The El Nino that has dominated global weather for more than a year has ended and may give way by the end of 2016 to a weak or moderate La Nina that can dry up crops in Brazil, soak them with rains in Malaysia and trigger more Atlantic hurricanes.
There’s a 75 percent chance La Nina conditions will develop during the fall and winter, the U.S. Climate Prediction Center in College Park, Maryland, said Thursday. Australia’s Bureau of Meteorology says the odds are about 50 percent. The cycles occur every two or three years on average and may help regulate the Earth’s temperature.
While El Nino has dried up rice crops across Southeast Asia, cocoa fields in Ghana and sugar cane in Thailand, La Nina holds its own challenges for farmers. It has brought drought to southern Brazil, a major soybean producer, and heavy rain to Malaysia, which can make it difficult to harvest the palm oil crop. Parts of the U.S. may see a cooler winter and a boost in natural gas demand while floods in Australia may cut coal output.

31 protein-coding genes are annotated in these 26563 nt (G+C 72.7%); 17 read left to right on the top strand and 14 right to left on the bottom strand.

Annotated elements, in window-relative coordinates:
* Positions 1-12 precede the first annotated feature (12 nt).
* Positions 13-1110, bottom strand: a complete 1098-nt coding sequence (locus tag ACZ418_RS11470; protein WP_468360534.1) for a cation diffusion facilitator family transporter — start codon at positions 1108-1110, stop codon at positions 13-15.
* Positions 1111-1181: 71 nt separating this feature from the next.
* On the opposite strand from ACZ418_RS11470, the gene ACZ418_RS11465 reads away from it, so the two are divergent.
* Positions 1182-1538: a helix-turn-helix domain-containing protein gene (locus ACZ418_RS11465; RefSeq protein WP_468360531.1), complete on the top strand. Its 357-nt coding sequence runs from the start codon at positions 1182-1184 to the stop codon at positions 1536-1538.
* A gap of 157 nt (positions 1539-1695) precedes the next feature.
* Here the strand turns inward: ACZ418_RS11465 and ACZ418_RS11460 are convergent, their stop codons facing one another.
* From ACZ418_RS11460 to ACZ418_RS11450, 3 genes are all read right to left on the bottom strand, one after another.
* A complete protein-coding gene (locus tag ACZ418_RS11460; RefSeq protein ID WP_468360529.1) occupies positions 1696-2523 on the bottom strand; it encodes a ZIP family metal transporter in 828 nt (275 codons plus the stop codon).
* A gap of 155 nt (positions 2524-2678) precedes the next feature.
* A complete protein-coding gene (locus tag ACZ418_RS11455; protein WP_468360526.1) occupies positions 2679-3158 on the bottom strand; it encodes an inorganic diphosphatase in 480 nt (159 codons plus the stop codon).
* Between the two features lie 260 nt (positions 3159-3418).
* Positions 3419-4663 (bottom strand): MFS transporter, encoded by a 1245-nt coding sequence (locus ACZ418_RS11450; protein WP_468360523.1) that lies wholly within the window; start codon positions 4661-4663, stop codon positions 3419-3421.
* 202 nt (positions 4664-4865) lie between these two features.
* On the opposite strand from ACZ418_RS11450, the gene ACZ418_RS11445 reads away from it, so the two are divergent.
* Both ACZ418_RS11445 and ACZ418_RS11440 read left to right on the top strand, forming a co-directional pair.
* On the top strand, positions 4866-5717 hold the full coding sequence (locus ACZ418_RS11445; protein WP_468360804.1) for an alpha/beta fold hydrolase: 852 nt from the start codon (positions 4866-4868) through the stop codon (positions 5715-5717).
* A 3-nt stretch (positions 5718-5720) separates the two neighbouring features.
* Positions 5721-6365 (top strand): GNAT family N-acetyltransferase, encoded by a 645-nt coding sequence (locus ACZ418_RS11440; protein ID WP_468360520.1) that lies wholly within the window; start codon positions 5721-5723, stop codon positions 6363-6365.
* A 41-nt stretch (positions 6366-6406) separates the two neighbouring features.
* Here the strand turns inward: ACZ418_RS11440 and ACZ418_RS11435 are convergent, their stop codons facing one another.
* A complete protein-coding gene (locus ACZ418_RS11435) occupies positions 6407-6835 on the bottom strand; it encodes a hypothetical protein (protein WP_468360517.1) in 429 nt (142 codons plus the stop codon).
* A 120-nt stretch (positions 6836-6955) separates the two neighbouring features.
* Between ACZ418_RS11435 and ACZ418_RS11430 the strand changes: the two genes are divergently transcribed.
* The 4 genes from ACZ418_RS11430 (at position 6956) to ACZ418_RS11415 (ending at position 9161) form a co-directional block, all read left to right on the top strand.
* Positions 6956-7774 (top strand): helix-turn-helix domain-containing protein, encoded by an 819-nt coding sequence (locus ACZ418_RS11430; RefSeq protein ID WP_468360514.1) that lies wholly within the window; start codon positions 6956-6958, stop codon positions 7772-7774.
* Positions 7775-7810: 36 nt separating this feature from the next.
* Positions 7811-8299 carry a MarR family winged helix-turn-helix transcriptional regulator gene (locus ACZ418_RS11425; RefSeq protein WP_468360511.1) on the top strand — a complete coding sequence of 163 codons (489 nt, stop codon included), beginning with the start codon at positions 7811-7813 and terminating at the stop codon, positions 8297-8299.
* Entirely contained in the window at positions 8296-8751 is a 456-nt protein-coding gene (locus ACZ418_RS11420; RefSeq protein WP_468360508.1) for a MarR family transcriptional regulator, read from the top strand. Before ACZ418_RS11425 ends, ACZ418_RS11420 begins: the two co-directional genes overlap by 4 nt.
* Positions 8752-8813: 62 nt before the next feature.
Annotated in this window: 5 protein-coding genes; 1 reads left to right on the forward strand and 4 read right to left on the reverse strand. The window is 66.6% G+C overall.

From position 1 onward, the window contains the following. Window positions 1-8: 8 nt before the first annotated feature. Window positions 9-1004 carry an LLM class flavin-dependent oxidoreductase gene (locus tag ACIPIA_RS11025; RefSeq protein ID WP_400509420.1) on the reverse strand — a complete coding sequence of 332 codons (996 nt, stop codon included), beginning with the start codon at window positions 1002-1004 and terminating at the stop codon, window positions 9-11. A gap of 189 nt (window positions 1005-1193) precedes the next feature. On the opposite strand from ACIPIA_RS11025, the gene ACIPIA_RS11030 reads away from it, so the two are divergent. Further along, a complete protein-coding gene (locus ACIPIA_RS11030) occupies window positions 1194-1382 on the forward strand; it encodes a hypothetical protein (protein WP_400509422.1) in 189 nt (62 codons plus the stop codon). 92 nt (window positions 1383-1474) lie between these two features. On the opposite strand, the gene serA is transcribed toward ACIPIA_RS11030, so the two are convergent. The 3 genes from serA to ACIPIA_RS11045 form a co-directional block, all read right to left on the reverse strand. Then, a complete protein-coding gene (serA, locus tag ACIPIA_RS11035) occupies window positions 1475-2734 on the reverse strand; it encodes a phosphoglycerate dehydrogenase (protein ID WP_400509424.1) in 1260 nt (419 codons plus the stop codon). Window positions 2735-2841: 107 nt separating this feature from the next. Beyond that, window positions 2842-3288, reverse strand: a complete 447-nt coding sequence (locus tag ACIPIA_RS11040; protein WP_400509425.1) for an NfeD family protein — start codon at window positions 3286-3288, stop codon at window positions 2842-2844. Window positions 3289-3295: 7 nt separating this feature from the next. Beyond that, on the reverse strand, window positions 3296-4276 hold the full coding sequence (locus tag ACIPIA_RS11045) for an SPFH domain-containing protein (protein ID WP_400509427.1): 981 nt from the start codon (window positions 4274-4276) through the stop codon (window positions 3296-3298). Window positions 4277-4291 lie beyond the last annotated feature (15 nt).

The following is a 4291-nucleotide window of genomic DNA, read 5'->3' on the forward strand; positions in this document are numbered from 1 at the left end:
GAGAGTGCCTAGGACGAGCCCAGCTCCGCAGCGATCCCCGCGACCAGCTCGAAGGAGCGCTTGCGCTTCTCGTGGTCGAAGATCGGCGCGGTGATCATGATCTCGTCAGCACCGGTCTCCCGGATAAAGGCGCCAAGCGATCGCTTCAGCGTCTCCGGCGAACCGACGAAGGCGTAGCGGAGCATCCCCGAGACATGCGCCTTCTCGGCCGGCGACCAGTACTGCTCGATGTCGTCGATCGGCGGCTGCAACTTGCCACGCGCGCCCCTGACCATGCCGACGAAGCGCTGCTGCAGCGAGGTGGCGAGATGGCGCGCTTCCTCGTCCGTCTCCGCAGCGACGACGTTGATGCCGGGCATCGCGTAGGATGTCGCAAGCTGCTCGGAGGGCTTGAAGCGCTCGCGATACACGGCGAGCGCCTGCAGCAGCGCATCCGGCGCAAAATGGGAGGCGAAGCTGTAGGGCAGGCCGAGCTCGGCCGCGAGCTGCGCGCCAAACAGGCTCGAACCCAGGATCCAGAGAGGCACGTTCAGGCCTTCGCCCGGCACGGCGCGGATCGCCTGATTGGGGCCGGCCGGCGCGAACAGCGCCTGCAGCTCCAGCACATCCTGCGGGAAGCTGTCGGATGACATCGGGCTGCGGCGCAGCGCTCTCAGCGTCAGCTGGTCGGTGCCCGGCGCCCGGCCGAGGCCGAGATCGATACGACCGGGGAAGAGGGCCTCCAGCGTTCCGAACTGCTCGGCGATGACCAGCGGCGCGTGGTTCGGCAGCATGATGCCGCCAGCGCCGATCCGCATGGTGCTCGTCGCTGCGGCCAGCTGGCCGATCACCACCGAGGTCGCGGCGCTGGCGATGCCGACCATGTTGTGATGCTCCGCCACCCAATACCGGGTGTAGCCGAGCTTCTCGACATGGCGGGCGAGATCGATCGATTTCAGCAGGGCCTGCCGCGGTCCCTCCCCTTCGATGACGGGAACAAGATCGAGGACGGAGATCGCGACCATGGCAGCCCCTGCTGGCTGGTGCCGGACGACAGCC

“Many models favor La Nina by the Northern Hemisphere’s fall,” the climate center said in a monthly advisory. “However, most dynamical models indicate La Nina onset as soon as the Northern Hemisphere summer, which is slightly favored by forecaster consensus.”
Many seasonal Atlantic hurricane forecasts predicted more tropical systems in the basin this year than in 2015, in part because El Nino has faded and a La Nina is possible. As with El Nino, the strength of the event can often determine its severity.
“At this time, forecasters are leaning toward a weak or borderline moderate La Nina if an event were to form,” according to the statement.
The U.S. declared El Nino under way in March 2015 and the Australian Bureau of Meteorology followed in May of the same year. Australia pronounced El Nino dead last month. The U.S. confirmed Thursday, declaring that the equatorial Pacific’s surface has cooled from its El Nino state.
The ebbing El Nino was one of the three strongest on record, generating the hottest global temperatures in more than 130 years, according to the U.S. National Centers for Environmental Information in Asheville, North Carolina. April marked the 12th consecutive month to set a record.